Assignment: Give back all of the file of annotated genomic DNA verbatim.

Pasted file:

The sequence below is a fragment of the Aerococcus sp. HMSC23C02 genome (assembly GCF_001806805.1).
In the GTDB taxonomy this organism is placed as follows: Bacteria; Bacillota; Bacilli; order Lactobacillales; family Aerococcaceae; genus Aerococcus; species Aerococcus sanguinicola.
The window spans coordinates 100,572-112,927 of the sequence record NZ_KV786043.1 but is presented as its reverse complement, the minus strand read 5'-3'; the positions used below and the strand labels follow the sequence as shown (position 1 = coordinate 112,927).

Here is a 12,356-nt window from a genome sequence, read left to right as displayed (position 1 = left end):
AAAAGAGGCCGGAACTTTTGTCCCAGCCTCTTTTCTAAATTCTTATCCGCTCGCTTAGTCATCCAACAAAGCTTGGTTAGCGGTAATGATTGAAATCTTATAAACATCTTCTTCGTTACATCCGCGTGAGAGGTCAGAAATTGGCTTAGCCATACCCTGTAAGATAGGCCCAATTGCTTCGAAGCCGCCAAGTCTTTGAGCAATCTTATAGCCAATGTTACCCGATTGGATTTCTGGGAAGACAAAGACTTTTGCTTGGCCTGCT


The sequence below is a fragment of the Aerococcus sp. HMSC23C02 genome (assembly GCF_001806805.1).
In the GTDB taxonomy this organism is placed as follows: Bacteria; Bacillota; Bacilli; order Lactobacillales; family Aerococcaceae; genus Aerococcus; species Aerococcus sanguinicola.
The window spans coordinates 100,572-112,927 of the sequence record NZ_KV786043.1 but is presented as its reverse complement, the minus strand read 5'-3'; the positions used below and the strand labels follow the sequence as shown (position 1 = coordinate 112,927).

Here is a 12,356-nt window from a genome sequence, read left to right as displayed (position 1 = left end):
AAAAGAGGCCGGAACTTTTGTCCCAGCCTCTTTTCTAAATTCTTATCCGCTCGCTTAGTCATCCAACAAAGCTTGGTTAGCGGTAATGATTGAAATCTTATAAACATCTTCTTCGTTACATCCGCGTGAGAGGTCAGAAATTGGCTTAGCCATACCCTGTAAGATAGGCCCAATTGCTTCGAAGCCGCCAAGTCTTTGAGCAATCTTATAGCCAATGTTACCCGATTGGATTTCTGGGAAGACAAAGACTTTTGCTTGGCCTGCT